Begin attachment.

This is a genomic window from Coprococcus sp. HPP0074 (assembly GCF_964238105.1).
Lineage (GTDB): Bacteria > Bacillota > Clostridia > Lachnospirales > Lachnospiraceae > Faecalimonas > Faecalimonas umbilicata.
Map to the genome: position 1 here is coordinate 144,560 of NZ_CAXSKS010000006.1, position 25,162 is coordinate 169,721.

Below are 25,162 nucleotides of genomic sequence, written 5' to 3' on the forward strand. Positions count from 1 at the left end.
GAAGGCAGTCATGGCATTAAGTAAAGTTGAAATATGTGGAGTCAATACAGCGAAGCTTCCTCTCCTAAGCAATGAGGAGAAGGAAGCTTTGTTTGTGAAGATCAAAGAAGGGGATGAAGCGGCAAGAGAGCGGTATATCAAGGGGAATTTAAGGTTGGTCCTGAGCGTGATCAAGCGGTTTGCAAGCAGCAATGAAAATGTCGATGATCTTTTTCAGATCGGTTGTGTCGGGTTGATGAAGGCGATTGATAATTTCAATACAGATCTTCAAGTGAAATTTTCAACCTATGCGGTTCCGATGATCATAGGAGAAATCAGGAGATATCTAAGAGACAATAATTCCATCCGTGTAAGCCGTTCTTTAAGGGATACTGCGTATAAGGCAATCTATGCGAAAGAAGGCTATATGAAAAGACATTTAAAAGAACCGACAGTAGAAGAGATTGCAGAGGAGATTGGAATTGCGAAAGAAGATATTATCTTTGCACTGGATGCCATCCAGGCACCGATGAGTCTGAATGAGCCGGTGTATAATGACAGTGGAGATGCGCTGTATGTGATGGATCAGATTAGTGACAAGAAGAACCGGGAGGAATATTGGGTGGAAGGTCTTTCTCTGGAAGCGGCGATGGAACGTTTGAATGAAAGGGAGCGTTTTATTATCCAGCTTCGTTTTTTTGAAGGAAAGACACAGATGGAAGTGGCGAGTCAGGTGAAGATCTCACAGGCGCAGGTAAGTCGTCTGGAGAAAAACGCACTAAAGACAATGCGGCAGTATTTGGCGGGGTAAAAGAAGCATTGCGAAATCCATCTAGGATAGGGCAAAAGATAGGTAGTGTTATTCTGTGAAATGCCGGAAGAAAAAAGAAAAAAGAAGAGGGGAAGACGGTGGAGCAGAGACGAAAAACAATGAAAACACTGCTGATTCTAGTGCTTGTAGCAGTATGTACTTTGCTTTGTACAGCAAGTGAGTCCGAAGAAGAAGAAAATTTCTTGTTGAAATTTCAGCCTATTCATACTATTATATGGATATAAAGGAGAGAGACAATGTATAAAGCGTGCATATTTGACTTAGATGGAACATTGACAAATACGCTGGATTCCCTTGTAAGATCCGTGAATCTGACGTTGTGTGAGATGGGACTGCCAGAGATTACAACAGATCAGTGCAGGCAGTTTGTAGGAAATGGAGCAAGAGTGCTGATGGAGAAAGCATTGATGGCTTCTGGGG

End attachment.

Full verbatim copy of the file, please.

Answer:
This is a genomic window from Coprococcus sp. HPP0074 (assembly GCF_964238105.1).
Lineage (GTDB): Bacteria > Bacillota > Clostridia > Lachnospirales > Lachnospiraceae > Faecalimonas > Faecalimonas umbilicata.
Map to the genome: position 1 here is coordinate 144,560 of NZ_CAXSKS010000006.1, position 25,162 is coordinate 169,721.

Below are 25,162 nucleotides of genomic sequence, written 5' to 3' on the forward strand. Positions count from 1 at the left end.
GAAGGCAGTCATGGCATTAAGTAAAGTTGAAATATGTGGAGTCAATACAGCGAAGCTTCCTCTCCTAAGCAATGAGGAGAAGGAAGCTTTGTTTGTGAAGATCAAAGAAGGGGATGAAGCGGCAAGAGAGCGGTATATCAAGGGGAATTTAAGGTTGGTCCTGAGCGTGATCAAGCGGTTTGCAAGCAGCAATGAAAATGTCGATGATCTTTTTCAGATCGGTTGTGTCGGGTTGATGAAGGCGATTGATAATTTCAATACAGATCTTCAAGTGAAATTTTCAACCTATGCGGTTCCGATGATCATAGGAGAAATCAGGAGATATCTAAGAGACAATAATTCCATCCGTGTAAGCCGTTCTTTAAGGGATACTGCGTATAAGGCAATCTATGCGAAAGAAGGCTATATGAAAAGACATTTAAAAGAACCGACAGTAGAAGAGATTGCAGAGGAGATTGGAATTGCGAAAGAAGATATTATCTTTGCACTGGATGCCATCCAGGCACCGATGAGTCTGAATGAGCCGGTGTATAATGACAGTGGAGATGCGCTGTATGTGATGGATCAGATTAGTGACAAGAAGAACCGGGAGGAATATTGGGTGGAAGGTCTTTCTCTGGAAGCGGCGATGGAACGTTTGAATGAAAGGGAGCGTTTTATTATCCAGCTTCGTTTTTTTGAAGGAAAGACACAGATGGAAGTGGCGAGTCAGGTGAAGATCTCACAGGCGCAGGTAAGTCGTCTGGAGAAAAACGCACTAAAGACAATGCGGCAGTATTTGGCGGGGTAAAAGAAGCATTGCGAAATCCATCTAGGATAGGGCAAAAGATAGGTAGTGTTATTCTGTGAAATGCCGGAAGAAAAAAGAAAAAAGAAGAGGGGAAGACGGTGGAGCAGAGACGAAAAACAATGAAAACACTGCTGATTCTAGTGCTTGTAGCAGTATGTACTTTGCTTTGTACAGCAAGTGAGTCCGAAGAAGAAGAAAATTTCTTGTTGAAATTTCAGCCTATTCATACTATTATATGGATATAAAGGAGAGAGACAATGTATAAAGCGTGCATATTTGACTTAGATGGAACATTGACAAATACGCTGGATTCCCTTGTAAGATCCGTGAATCTGACGTTGTGTGAGATGGGACTGCCAGAGATTACAACAGATCAGTGCAGGCAGTTTGTAGGAAATGGAGCAAGAGTGCTGATGGAGAAAGCATTGATGGCTTCTGGGG